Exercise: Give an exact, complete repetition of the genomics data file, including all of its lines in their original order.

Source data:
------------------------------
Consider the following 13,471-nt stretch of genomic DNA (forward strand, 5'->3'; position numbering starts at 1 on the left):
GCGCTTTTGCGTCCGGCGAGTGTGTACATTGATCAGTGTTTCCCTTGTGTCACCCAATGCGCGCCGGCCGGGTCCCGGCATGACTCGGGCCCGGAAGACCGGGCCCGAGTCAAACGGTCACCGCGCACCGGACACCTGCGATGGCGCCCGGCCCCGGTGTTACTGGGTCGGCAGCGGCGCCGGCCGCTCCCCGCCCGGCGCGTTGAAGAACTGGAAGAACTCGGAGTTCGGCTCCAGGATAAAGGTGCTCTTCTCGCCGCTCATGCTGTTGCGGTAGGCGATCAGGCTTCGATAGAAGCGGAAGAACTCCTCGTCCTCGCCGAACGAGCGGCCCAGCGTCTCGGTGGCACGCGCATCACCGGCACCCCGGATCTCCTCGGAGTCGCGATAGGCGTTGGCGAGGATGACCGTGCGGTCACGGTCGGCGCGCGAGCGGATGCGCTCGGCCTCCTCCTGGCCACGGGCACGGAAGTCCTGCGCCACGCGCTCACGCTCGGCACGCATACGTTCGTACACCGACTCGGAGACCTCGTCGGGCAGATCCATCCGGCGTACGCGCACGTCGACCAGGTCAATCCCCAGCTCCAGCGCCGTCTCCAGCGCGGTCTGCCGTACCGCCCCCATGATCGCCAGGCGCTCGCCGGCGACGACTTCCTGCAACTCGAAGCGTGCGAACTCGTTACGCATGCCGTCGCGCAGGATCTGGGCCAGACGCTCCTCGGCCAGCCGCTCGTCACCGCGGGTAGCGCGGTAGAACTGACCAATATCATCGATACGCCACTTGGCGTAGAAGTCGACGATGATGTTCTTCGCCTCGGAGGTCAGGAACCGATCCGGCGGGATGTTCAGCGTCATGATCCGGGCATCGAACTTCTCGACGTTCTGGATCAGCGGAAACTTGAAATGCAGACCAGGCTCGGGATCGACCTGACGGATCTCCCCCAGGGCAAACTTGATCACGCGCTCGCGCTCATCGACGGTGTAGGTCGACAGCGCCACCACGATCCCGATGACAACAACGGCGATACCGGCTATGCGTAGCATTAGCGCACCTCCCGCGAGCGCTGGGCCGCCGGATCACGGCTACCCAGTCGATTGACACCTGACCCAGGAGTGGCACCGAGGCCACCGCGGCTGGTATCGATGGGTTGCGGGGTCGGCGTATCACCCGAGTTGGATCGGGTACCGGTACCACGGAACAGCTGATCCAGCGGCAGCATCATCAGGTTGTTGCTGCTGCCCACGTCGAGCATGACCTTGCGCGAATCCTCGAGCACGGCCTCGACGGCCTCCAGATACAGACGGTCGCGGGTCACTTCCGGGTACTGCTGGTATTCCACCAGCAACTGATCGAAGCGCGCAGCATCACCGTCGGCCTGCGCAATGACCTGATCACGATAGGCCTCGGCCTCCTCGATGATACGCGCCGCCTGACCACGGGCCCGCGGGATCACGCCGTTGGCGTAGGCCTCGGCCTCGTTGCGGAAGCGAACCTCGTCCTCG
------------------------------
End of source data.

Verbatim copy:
Consider the following 13,471-nt stretch of genomic DNA (forward strand, 5'->3'; position numbering starts at 1 on the left):
GCGCTTTTGCGTCCGGCGAGTGTGTACATTGATCAGTGTTTCCCTTGTGTCACCCAATGCGCGCCGGCCGGGTCCCGGCATGACTCGGGCCCGGAAGACCGGGCCCGAGTCAAACGGTCACCGCGCACCGGACACCTGCGATGGCGCCCGGCCCCGGTGTTACTGGGTCGGCAGCGGCGCCGGCCGCTCCCCGCCCGGCGCGTTGAAGAACTGGAAGAACTCGGAGTTCGGCTCCAGGATAAAGGTGCTCTTCTCGCCGCTCATGCTGTTGCGGTAGGCGATCAGGCTTCGATAGAAGCGGAAGAACTCCTCGTCCTCGCCGAACGAGCGGCCCAGCGTCTCGGTGGCACGCGCATCACCGGCACCCCGGATCTCCTCGGAGTCGCGATAGGCGTTGGCGAGGATGACCGTGCGGTCACGGTCGGCGCGCGAGCGGATGCGCTCGGCCTCCTCCTGGCCACGGGCACGGAAGTCCTGCGCCACGCGCTCACGCTCGGCACGCATACGTTCGTACACCGACTCGGAGACCTCGTCGGGCAGATCCATCCGGCGTACGCGCACGTCGACCAGGTCAATCCCCAGCTCCAGCGCCGTCTCCAGCGCGGTCTGCCGTACCGCCCCCATGATCGCCAGGCGCTCGCCGGCGACGACTTCCTGCAACTCGAAGCGTGCGAACTCGTTACGCATGCCGTCGCGCAGGATCTGGGCCAGACGCTCCTCGGCCAGCCGCTCGTCACCGCGGGTAGCGCGGTAGAACTGACCAATATCATCGATACGCCACTTGGCGTAGAAGTCGACGATGATGTTCTTCGCCTCGGAGGTCAGGAACCGATCCGGCGGGATGTTCAGCGTCATGATCCGGGCATCGAACTTCTCGACGTTCTGGATCAGCGGAAACTTGAAATGCAGACCAGGCTCGGGATCGACCTGACGGATCTCCCCCAGGGCAAACTTGATCACGCGCTCGCGCTCATCGACGGTGTAGGTCGACAGCGCCACCACGATCCCGATGACAACAACGGCGATACCGGCTATGCGTAGCATTAGCGCACCTCCCGCGAGCGCTGGGCCGCCGGATCACGGCTACCCAGTCGATTGACACCTGACCCAGGAGTGGCACCGAGGCCACCGCGGCTGGTATCGATGGGTTGCGGGGTCGGCGTATCACCCGAGTTGGATCGGGTACCGGTACCACGGAACAGCTGATCCAGCGGCAGCATCATCAGGTTGTTGCTGCTGCCCACGTCGAGCATGACCTTGCGCGAATCCTCGAGCACGGCCTCGACGGCCTCCAGATACAGACGGTCGCGGGTCACTTCCGGGTACTGCTGGTATTCCACCAGCAACTGATCGAAGCGCGCAGCATCACCGTCGGCCTGCGCAATGACCTGATCACGATAGGCCTCGGCCTCCTCGATGATACGCGCCGCCTGACCACGGGCCCGCGGGATCACGCCGTTGGCGTAGGCCTCGGCCTCGTTGCGGAAGCGAACCTCGTCCTCG